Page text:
situations. Let’s imagine the situation of being on a train. It’s impolite to talk really
loudly on the train, and just have your really loud conversation on the phone that everybody
can hear for hours, the whole time you’re on the train. It’s impolite and it’s really
annoying. Also, if you haven’t noticed, trains in England, if they… Particularly ones that
go long distance, they have a silent carriage, and that means a part of the train where:
“Don’t talk here. Do not talk here.” Nobody wants to hear you talking. So there’s always
that refuge, that place you can go on the train if you don’t want to hear people, but
it’s only one small space, and the rest of the train is really big. It’s also impolite to push in. “Oh, I’ve got to
get on this train now”, so: “Poo, poo, poo”. That happens all the
time in London. It’s impolite to eat smelly food on the train.
Now, a sandwich is okay, you get hungry. A packed lunch that you’ve brought from home,
maybe you’ve got some cold pasta left over or whatever you made at home. It’s fine. But
if it stinks, it’s not fine. You know foods that stink? It’s usually fast food, like McDonald’s
or from a fried chicken place or something. Impolite to eat this on the train and impolite
to even take it on the train because it smells so strong. But anyway,
people do it. Impolite to sit there in your chair or all
nice and comfy when the poor, old, old person is like, with their walking stick, and you
know, they’re going to fall over when the train slows down. It’s impolite to leave them
standing while you sit down. The same applies to pregnant women and to disabled people.
So, if you haven’t noticed on the tubes… I don’t know if they’re on the trains, but
on the tubes there are special seats. So if you sit in those you must get up for the elderly
people or the disabled people, but if you really don’t want to give up your seat to
anyone, don’t sit in one of those chairs. You can sit more in the middle on the tube, and
you’re very… In a very unlikely situation anyone would expect
you to get up. Next we’ve got holding the door open. This
isn’t… This isn’t something that happens on the train. This is when you’re coming out
of a building, the door is heavy, and as you come out you hold the door open and you just
wait one and a half seconds so that person behind you comes. You hold it until they come,
and they take over. You don’t have to… You don’t have to, like, look at them a long time,
or it’s not a big deal. You just hold the door open, and then you carry on. You
hold the door open for them. Not like: “Oh, I’m so busy I can’t wait one and a half seconds”,
“Boom” in the next person’s face. That’s impolite. Next we’ve got not apologizing when you bump
into someone. This is when you walk down the street and you didn’t mean to, but someone,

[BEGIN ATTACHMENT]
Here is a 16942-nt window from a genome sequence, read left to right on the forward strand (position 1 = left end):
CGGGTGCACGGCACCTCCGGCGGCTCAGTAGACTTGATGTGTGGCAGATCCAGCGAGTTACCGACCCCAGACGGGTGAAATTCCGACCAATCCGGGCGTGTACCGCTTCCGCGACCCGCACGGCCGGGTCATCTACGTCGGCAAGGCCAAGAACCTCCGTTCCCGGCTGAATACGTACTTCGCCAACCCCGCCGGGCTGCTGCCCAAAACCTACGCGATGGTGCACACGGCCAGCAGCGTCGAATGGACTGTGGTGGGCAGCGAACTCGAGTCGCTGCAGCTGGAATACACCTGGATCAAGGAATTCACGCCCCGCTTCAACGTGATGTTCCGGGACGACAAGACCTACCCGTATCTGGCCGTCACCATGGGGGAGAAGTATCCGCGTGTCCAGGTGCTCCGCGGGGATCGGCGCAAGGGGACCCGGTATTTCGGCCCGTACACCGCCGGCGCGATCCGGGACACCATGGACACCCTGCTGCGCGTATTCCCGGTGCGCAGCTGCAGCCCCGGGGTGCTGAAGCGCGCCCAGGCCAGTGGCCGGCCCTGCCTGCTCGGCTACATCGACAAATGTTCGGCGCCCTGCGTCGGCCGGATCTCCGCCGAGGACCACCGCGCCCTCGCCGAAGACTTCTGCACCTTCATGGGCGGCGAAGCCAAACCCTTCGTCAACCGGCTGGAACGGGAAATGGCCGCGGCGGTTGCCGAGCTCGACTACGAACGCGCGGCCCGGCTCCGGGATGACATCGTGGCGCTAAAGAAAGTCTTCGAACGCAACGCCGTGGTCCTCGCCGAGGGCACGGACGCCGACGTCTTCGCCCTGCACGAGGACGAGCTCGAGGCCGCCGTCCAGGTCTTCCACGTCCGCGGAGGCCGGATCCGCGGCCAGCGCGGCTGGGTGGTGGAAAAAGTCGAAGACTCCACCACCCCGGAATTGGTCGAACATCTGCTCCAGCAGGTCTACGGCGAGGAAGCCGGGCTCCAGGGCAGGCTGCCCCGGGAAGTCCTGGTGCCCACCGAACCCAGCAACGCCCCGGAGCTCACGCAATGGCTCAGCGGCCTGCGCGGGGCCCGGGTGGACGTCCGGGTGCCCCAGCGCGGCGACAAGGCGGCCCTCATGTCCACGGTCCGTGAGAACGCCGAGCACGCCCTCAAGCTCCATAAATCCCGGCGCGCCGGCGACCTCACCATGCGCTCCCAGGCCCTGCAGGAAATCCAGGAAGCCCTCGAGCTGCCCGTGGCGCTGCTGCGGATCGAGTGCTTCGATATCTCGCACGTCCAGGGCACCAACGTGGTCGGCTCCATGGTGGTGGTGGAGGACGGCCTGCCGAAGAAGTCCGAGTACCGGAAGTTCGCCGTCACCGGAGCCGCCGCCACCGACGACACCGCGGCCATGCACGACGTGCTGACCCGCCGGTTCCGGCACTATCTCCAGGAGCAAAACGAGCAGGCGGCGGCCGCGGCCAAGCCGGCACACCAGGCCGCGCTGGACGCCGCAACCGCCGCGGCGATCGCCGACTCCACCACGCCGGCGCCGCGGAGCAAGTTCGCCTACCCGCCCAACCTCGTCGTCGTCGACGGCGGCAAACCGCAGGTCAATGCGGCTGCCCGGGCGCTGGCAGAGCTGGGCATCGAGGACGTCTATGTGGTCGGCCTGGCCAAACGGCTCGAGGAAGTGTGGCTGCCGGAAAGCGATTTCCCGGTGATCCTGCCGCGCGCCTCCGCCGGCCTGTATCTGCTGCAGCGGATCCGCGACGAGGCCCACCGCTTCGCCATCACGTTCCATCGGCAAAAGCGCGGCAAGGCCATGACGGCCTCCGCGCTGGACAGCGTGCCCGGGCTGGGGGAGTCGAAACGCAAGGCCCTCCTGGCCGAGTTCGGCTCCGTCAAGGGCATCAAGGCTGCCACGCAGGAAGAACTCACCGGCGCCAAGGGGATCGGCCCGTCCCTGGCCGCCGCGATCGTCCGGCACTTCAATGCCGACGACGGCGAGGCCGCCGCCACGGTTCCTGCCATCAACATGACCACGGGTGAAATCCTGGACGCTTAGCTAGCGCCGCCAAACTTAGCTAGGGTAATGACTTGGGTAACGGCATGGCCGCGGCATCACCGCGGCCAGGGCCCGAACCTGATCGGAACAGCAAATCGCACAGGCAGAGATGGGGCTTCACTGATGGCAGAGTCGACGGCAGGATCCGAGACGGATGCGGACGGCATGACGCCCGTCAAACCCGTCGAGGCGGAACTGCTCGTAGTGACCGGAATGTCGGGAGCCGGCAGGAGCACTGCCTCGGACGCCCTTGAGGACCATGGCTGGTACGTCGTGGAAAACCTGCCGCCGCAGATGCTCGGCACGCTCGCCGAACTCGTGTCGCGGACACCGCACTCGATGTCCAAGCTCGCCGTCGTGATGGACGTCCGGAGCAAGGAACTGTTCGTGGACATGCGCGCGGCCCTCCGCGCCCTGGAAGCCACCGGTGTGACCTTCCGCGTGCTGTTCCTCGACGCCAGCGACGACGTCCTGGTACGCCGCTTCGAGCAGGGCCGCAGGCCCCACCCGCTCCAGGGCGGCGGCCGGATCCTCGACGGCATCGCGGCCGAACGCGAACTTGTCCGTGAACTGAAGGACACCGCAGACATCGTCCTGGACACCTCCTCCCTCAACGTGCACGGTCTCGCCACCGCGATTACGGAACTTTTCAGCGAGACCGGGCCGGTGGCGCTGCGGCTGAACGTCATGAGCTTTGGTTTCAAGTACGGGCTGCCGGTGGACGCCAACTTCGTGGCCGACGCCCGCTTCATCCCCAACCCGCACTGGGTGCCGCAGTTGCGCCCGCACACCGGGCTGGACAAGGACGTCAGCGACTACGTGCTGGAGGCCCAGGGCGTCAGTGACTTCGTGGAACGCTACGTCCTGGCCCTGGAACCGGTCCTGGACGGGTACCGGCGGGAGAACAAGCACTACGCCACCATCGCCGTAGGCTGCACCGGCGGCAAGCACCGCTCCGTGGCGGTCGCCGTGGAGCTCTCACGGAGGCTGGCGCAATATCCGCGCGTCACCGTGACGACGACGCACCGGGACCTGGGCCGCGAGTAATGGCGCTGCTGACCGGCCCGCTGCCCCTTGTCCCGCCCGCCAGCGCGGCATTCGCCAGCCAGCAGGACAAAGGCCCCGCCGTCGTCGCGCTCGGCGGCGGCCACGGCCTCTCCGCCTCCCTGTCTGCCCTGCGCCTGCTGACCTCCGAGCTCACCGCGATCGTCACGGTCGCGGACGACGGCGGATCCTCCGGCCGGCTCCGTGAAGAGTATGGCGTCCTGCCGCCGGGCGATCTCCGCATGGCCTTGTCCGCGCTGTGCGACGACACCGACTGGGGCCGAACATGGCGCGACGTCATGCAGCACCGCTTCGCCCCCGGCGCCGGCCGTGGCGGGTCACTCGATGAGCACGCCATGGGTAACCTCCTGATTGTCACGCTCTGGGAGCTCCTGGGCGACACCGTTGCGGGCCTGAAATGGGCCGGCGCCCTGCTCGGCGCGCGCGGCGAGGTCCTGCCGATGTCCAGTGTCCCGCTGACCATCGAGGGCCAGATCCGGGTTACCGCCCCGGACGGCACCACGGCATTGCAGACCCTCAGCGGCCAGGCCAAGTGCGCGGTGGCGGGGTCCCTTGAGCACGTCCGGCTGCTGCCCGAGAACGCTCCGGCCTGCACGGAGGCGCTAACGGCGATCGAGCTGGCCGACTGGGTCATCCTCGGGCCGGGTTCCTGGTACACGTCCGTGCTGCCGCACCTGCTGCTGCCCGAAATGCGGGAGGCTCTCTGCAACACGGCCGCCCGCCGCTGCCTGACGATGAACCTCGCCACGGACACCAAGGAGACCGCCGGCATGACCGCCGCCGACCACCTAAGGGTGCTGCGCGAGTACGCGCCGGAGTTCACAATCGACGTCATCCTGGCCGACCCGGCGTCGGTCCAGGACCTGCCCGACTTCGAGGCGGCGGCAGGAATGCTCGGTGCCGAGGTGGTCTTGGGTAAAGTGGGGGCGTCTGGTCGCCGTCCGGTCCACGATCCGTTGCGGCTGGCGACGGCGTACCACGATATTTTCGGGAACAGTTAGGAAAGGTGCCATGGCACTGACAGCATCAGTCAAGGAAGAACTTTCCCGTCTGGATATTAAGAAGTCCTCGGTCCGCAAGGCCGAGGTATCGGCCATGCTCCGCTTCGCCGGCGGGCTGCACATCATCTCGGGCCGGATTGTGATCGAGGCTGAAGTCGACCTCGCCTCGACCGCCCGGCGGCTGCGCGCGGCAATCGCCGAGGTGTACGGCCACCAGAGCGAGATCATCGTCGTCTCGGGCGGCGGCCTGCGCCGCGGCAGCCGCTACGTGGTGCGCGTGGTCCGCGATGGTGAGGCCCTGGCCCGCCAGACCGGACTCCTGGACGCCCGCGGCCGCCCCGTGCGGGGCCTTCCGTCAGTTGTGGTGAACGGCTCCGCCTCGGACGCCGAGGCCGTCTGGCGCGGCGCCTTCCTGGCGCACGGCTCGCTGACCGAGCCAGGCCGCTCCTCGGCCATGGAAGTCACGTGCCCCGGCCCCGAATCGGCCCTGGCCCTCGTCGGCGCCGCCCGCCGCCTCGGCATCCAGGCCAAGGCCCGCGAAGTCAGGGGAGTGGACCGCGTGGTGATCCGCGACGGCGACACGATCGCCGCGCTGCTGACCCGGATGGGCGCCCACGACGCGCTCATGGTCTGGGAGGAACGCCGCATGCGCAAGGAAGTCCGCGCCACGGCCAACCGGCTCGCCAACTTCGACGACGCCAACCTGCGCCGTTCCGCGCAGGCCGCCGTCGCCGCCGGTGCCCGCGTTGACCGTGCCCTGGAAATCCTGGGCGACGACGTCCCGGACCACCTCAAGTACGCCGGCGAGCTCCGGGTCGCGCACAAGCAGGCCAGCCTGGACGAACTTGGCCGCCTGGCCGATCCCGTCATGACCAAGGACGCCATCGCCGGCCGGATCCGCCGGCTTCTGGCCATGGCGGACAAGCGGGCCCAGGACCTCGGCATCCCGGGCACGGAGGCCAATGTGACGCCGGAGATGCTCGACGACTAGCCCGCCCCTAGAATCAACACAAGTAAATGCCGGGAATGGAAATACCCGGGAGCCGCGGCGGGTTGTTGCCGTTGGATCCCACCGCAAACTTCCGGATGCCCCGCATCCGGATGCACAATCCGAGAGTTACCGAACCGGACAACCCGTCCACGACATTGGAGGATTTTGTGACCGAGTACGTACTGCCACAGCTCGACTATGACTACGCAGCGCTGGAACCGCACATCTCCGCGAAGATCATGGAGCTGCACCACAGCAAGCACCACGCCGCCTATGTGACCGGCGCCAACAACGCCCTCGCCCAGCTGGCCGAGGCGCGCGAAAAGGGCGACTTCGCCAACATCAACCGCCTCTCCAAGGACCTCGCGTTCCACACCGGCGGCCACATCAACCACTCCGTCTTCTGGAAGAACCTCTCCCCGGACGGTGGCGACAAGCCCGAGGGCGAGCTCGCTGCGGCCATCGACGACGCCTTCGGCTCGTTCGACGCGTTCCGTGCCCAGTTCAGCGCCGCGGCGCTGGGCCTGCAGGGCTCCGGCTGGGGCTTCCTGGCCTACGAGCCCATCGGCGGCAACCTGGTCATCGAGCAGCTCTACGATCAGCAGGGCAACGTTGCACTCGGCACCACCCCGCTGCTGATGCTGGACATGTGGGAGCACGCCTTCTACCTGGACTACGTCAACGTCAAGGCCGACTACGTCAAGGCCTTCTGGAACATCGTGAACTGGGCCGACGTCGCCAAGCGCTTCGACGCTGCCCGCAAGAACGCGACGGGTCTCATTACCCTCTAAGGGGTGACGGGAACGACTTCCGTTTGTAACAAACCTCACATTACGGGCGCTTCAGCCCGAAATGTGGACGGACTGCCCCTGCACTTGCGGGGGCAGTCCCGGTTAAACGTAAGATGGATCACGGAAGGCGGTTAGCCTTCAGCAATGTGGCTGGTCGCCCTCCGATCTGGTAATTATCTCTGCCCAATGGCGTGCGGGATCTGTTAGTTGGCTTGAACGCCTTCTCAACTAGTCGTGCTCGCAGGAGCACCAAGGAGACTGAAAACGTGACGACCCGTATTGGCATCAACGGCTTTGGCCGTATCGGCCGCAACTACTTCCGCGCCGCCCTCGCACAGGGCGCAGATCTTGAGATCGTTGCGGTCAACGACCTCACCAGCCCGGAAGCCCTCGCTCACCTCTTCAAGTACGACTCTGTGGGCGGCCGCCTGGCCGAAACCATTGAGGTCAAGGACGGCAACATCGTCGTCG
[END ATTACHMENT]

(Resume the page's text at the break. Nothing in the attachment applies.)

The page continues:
you know, like walks into you. That’s bumping in or more pushing. If you don’t say anything,
like: “Oom”, then that’s rude. You’re meant to say: “Oh, sorry. Sorry about that”, and
carry on. It happens sometimes in a busy city, so you’re going to bump into someone, but
the point is whether you are polite after you say something. Next, it’s not polite when you have a friend
with you, and you meet somebody else you know and you talk to them, but you ignore that
other person there, like leaving them to just wait while you have a long conversation without
introducing them. What’s polite is to say: “Oh, Julie, this is Sarah. Sarah, this is Julie”,
and then you can carry on the conversation. Next, let’s talk about things to do with the
body. These are the kind of things that are more likely to make people disgusted actually and
feel sick, and like: “Ahh, that’s so gross.” Starting with spitting. Spitting on the floor,
spitting in public. I’ve even seen spitting inside one or two times, which is pretty gross
and disgusting, and pretty shocking when I’ve seen it, but yeah, you see things like that
around London, spitting on the floor. But it’s very, very bad manners and it’s also a
health hazard. Not… It’s not cool, makes people sick. Next is body odour. Now,
I’m not talking like… There’s different degrees
of body odour. Right? Some people are just really, really stinky
and they don’t mind. That kind of stinkiness is considered impolite, and especially if
you’re kind of stinky and you’re on the tube and you’ve got your arm out like that, and you
know, someone else is standing there having to smell your stinkiness. It’s
not very nice. It’s impolite. Next we’ve got shoes. So, it’s kind of the
opposite here in England about shoes. If I know you really well and you’re a good friend,